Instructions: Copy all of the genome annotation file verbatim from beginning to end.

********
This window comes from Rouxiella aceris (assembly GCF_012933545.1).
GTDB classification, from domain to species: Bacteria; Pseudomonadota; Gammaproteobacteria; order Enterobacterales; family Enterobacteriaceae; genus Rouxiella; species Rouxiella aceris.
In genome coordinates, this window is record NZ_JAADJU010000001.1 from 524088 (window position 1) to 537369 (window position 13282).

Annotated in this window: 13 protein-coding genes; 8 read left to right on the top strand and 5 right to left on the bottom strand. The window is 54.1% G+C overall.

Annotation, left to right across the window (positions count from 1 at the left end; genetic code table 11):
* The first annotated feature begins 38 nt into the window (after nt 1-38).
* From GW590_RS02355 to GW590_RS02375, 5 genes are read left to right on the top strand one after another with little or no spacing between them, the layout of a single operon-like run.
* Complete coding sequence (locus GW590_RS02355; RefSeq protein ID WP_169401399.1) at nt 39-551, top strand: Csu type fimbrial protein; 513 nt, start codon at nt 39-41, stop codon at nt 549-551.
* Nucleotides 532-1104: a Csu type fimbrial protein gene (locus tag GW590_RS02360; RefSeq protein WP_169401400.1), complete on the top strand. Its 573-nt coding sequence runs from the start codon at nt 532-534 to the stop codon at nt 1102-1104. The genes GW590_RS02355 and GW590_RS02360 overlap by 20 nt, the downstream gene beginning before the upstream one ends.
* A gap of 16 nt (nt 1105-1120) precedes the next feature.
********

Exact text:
This window comes from Rouxiella aceris (assembly GCF_012933545.1).
GTDB classification, from domain to species: Bacteria; Pseudomonadota; Gammaproteobacteria; order Enterobacterales; family Enterobacteriaceae; genus Rouxiella; species Rouxiella aceris.
In genome coordinates, this window is record NZ_JAADJU010000001.1 from 524088 (window position 1) to 537369 (window position 13282).

Annotated in this window: 13 protein-coding genes; 8 read left to right on the top strand and 5 right to left on the bottom strand. The window is 54.1% G+C overall.

Annotation, left to right across the window (positions count from 1 at the left end; genetic code table 11):
* The first annotated feature begins 38 nt into the window (after nt 1-38).
* From GW590_RS02355 to GW590_RS02375, 5 genes are read left to right on the top strand one after another with little or no spacing between them, the layout of a single operon-like run.
* Complete coding sequence (locus GW590_RS02355; RefSeq protein ID WP_169401399.1) at nt 39-551, top strand: Csu type fimbrial protein; 513 nt, start codon at nt 39-41, stop codon at nt 549-551.
* Nucleotides 532-1104: a Csu type fimbrial protein gene (locus tag GW590_RS02360; RefSeq protein WP_169401400.1), complete on the top strand. Its 573-nt coding sequence runs from the start codon at nt 532-534 to the stop codon at nt 1102-1104. The genes GW590_RS02355 and GW590_RS02360 overlap by 20 nt, the downstream gene beginning before the upstream one ends.
* A gap of 16 nt (nt 1105-1120) precedes the next feature.